Like any other dreaded domestic chore, I had a long list of reasons for why I couldn’t devote time to index and label over a decade’s worth of the Spy‘s digital photography. At least that was the case until the pandemic hit in 2020. And in June of last year, having run out of reasons to procrastinate, I began the grunt work of reviewing and documenting those 15,000 plus images.
During this process, I came across the other day a photo I had taken in October of 2008 of an interpretive sign on the Lawyers Row side of the Kent County Courthouse lawn documenting the life and times of John Leeds Barroll.
With the headline above his name saying only, “Publisher Accused of Treason and Exile” this panel, apparently approved by the Kent County Commissioners, provides a short narrative and images of John, and his wife, Elleonora, noting his life as a lawyer, and later the publisher of the Kent Conservator, before he was accused of a treasonous activity of some sort in 1863. It goes on to describe how he was held captive at Fort McHenry, where he had faced harsh conditions, and later, his exile to the Confederate States of America, and finally his return to Chestertown.
I didn’t really think much about the sign, nor John Leeds Barroll, at the time I took the photo. My motivation that day was to collect images and factoids about Chestertown before I launched the Spy a few months later. And so, that image, and the thousands of others like it, has been gathering iCloud dust for the past twelve years in our electronic storage unit.
But as I was making my way through these seemingly endless photos, the Courthouse image for John Leeds Barroll popped up for documentation, And I finally read the narrative on the sign for the first time.
The instinct to read the panel came from my dual role of publishing the Talbot Spy in Easton, where for the past six years we’ve been covering the sad story related to the “Talbot Boys” Confederate memorial on that County’s Courthouse lawn. I was already interested in how counties go about deciding to use the sacred spaces surrounding their courts of law.
With all that in mind, I Googled “John Leeds Barroll” after looking at the photo. Since there was no mention of the circumstances for his ouster from the Mid-Shore, surely, I thought, there must be a fantastic backstory that would justify the inclusion of publisher John Leeds Barroll on the Courthouse Green.
Being a newspaper publisher myself, I had high hopes of finding a sterling story of an embattled country editor, willing to risk everything to protect freedom of speech. His only crime, according to the sign, was his newspaper’s reprinting an article originally published by the St. Mary’s Beacon on the Western Shore. Nothing more. And since on more than one occasion, the Spy itself has gotten into trouble for this kind of thing, fingers were crossed that John Leeds Barroll was a noble character.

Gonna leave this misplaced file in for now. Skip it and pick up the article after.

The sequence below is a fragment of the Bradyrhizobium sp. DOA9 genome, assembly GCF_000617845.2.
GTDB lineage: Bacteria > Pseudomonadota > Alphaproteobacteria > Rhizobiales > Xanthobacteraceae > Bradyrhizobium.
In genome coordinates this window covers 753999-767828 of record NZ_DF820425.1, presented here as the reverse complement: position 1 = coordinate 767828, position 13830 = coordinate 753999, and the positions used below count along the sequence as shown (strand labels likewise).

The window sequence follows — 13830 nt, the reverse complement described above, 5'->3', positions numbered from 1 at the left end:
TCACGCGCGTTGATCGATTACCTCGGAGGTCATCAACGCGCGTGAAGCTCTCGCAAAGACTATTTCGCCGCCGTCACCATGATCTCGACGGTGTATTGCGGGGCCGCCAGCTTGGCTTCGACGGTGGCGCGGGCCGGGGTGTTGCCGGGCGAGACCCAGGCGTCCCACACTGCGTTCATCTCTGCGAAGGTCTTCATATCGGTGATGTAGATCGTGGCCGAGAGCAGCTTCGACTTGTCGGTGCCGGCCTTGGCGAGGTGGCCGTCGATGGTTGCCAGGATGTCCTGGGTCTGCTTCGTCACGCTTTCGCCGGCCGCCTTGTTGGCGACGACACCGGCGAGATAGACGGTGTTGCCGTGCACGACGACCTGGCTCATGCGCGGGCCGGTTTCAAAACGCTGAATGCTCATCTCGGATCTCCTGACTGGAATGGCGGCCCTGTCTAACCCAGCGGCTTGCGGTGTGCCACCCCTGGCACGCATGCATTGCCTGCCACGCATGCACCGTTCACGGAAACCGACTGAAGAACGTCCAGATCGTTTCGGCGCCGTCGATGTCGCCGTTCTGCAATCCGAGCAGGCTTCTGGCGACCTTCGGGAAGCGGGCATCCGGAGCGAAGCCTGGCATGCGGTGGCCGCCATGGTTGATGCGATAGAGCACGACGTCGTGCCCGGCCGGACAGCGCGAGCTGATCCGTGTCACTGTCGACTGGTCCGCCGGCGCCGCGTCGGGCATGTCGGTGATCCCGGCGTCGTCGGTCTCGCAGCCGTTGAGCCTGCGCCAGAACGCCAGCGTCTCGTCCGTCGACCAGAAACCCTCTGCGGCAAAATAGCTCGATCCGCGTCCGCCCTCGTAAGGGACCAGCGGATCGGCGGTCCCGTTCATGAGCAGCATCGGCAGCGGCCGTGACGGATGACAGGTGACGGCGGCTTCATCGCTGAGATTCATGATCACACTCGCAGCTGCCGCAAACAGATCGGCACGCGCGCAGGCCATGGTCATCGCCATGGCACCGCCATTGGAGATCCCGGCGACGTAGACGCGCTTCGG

Unfortunately, that optimism was not well-founded.
While it was true that Barroll’s rough treatment was caused specifically by the re-publication of an opinion piece, our less than informative Courthouse plaque does not make mention that John Leeds Barroll was an outspoken critic of emancipation himself.
In fact, his newspaper was so pro-slavery (his parents and his wife’s family owned slaves), that the Kent County News noted in 1861, “The ‘Conservator,’ … is doing all it can in this vicinity to keep alive the waning fires of secession.” Indeed, Barroll’s response on record was that the Union, under Lincoln, was made up of “bloodthirsty demons of abolition,” and later, “the cry of Union in Maryland or elsewhere means the attempt to subjugate the South. It means war, and above all, it means the emancipation of every slave …”
Perhaps historians should continue to debate the use of Habeas Corpus on the Eastern Shore during the Civil War, but it’s more than disappointing that this sign, standing on public property, with the intended purpose of educating the public, does not tell the reader the real truth about John Leeds Barroll — that he was a proud and well-documented racist.
While it remains a mystery to me why Barroll’s story would even justify its placement on the grounds of an American courthouse, whichever County Commissioners approved this sign did so knowing of its intentional ambiguity.
Is it any wonder that those fighting to tell America’s painful story of racism are outraged when places like Kent County become willing collaborators in glossing over such essential facts of history? For those who have been victims of America’s historically racist justice system, it’s just another example of how those in power control the narrative.
If the sign had more transparently noted Mr. Barroll’s role in advocating secession, and as a consequence, the high price he paid for these treasonous acts had been noted, there could be some rationale made (however weak) for retelling this story on the Courthouse lawn. Instead, it stands unchallenged in preserving the legacy of John Leeds Barroll as an independent newspaper publisher, not for his publication’s history of defending slavery.
It is this kind of whitewashing and carelessness that makes people distrust institutions and government. If your local courthouse stewards provide space to acknowledge people like Barroll and don’t respect the truth, it’s not a big leap to assume that the same lack of respect can be found inside the courthouse as well.
Dave Wheelan is the founder and publisher of the Chestertown Spy